Economic facts you need to know

Part 1.
No matter how well you use technical analysis, you should still follow fundamental news.
Fundamental news can push the market against you and destroy any pattern and even reverse the trend.
Every professional trader uses an economic calendar for this purpose.
Using economic calendar data, you can predict when the market may start behaving unusual, and with proper analysis of the reports, you can determine future price movement.
Today we will talk about these reports, what they mean and what to do with them.


Employment data takes into account the total number of employees, both ordinary employees and self-employed citizens.
Employment data is important because it is an indicator of the current potential economic productivity of a country. The production of goods and services directly depends on how many people have the desire and the opportunity to work. If everyone is employed, it obviously means that the country is not capable of producing more, because it has no unused labor.
Employment is highly cyclical because when the demand for goods and services increases, companies tend to increase working hours rather than hire new workers. When the economy begins to deteriorate, companies prefer not to reduce working hours, but to get rid of additional workers, because layoffs allow you to save on pensions and other deductions, which are usually very expensive.
Economists track the addition of working hours and the number of overtime hours, defining them as positive changes for the employment sector. If these indicators begin to fall, it may mean a slowdown in the economy or a possible entry into the phase recession


Unemployment data takes into account the total number of people who can and want to work if they have the opportunity, but do not have a job.
Unemployment is highly cyclical for the same reasons as employment. They are opposite of each other.
These data are important because they are an indicator of excess labor, which economists tend to think of as wasted resources. Unemployment is also called unemployment.
There is a natural unemployment rate. Companies can only hire a certain number of people. At some point, the competition for employees becomes very high, because there are few vacancies. This, in turn, increases inflation, as hours worked and average hourly wages rise. People are starting to have more disposable income that they can spend within the economy on expensive items like cars and houses, which will cause inflation to rise.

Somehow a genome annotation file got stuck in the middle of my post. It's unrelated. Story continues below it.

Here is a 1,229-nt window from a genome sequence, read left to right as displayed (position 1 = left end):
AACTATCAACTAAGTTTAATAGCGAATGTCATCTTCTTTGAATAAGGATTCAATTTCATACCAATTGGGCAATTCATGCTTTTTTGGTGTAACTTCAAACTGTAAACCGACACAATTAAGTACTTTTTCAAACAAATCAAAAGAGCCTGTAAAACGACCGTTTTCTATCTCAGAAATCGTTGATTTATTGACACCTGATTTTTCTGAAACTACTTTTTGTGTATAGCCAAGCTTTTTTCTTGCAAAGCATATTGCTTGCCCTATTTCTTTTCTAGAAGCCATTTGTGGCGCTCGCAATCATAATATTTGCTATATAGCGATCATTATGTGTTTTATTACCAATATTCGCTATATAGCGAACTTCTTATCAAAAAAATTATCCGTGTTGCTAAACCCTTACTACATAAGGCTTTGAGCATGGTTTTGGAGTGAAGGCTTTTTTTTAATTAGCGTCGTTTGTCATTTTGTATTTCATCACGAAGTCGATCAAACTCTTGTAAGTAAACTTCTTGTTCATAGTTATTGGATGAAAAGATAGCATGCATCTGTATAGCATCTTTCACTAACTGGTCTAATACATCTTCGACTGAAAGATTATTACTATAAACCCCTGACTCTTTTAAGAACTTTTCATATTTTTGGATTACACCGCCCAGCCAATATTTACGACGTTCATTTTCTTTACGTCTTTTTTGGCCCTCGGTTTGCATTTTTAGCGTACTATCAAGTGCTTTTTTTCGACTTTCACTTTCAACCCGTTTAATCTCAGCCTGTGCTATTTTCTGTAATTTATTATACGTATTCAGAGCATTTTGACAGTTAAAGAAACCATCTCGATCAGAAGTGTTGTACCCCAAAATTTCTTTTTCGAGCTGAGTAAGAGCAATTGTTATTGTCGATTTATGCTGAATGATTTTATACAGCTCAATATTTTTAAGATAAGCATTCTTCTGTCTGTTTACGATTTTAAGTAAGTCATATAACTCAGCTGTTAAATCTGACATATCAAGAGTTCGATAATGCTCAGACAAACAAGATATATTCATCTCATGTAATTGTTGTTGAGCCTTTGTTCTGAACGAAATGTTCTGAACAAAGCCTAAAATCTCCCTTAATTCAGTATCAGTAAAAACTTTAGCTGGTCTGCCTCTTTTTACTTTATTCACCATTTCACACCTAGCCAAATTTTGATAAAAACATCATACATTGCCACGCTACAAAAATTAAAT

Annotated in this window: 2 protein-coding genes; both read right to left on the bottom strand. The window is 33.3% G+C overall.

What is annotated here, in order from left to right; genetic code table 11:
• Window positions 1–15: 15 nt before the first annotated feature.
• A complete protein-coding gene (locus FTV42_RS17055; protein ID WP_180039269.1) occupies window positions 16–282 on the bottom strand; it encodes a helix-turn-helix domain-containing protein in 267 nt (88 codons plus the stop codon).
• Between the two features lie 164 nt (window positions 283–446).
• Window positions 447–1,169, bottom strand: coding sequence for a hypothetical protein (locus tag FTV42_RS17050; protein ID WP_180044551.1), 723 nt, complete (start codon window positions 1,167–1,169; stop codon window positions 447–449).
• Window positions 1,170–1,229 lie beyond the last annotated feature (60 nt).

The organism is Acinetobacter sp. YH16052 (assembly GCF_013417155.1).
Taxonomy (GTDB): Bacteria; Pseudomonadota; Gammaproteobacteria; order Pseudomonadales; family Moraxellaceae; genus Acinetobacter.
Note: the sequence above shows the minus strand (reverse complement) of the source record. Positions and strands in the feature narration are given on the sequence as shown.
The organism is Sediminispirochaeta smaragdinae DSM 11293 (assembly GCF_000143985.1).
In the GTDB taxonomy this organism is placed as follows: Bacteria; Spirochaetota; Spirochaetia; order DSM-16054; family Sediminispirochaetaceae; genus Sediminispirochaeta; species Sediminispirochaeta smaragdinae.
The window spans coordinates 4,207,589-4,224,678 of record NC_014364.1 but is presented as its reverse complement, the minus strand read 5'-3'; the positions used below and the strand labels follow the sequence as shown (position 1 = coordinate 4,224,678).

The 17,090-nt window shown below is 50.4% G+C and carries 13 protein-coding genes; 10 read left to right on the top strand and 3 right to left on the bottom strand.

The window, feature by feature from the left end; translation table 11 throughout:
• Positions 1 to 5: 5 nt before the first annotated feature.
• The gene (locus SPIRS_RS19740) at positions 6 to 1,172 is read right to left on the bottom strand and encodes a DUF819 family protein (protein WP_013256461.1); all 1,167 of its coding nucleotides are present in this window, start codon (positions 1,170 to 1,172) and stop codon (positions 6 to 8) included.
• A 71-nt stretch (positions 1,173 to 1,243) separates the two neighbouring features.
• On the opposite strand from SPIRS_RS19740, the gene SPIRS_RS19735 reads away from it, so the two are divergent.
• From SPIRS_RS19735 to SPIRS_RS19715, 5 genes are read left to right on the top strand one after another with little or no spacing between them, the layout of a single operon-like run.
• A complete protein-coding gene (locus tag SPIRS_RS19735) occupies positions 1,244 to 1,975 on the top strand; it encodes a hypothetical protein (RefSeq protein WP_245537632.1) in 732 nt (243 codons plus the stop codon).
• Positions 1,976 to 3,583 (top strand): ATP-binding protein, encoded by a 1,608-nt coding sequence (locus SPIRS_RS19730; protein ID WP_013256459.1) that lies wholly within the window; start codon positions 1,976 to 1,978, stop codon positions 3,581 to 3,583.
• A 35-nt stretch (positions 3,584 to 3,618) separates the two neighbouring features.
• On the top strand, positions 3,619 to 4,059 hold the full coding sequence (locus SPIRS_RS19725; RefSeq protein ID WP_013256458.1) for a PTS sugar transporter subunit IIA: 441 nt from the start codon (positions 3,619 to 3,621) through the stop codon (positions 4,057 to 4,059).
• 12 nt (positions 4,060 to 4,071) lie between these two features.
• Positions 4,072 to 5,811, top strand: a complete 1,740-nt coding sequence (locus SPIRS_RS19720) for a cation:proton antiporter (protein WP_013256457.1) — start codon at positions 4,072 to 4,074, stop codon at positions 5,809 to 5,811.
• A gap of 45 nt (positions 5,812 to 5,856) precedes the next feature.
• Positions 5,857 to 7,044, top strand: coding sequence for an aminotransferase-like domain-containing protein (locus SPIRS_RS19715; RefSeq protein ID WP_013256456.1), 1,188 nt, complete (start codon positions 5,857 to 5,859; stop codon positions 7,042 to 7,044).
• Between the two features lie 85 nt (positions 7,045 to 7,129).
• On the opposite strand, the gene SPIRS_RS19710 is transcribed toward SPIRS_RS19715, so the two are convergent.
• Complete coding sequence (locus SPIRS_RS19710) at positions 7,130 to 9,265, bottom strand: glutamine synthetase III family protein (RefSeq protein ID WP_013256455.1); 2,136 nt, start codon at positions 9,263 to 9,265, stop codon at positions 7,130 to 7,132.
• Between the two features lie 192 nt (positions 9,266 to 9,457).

The inflation rate is of great interest to us, as central banks pay close attention to it. Maintain inflation at the levels described in their financial policies and mandates is part of their job. Too high or too low inflation will force the central bank to intervene in the financial markets.

Personal Income and Disposable Income

These data take into account the total income of the population after deduction of State taxes.
They are important because they are the basis of consumption and personal savings within the economy. Personal consumption and spending account for between one-half and two-thirds of GDP in developed countries, making these indicators extremely important.
When people’s personal income grows, it is very likely that they will start spending more money within the economy. When there is a shortage of personal income, it is very unlikely that people will have the desire to spend what little money they have on goods that are not necessary for survival.
Economists pay attention to the steady growth of real personal income. If it is too fast, it will cause a sharp rise in inflation. If it’s too slow, it can lead to deflation, which is very bad for the economy (and for the positions of central bankers).
By the way, we will devote a separate article to inflation and deflation, since this is a theme very important. Fear not, we’ve got you covered!

Personal and Consumption Expenses, Private Consumption

In this type of data, total expenses are measured. In other words, how much each person consumes on average.
They are important because they are a key component of GDP alongside personal and disposable income, showing how much money each person is willing to spend on goods and services right now, both needed and wanted. Do not forget that spending is something very serious for developed countries.
Economists track the dynamics of changes in real interest rates to adjust their views on economics. For example, if expenses grow by 6% and prices increase by only 4%, then actual expenses have increased by only 2%.
Positive and negative changes in spending on durable goods (eg cars, washing machines, farm equipment) can be an early sign of changes in the economic situation. An increase in the number of purchases is considered a positive phenomenon, while a decrease in purchases is generally considered negative for the economy.


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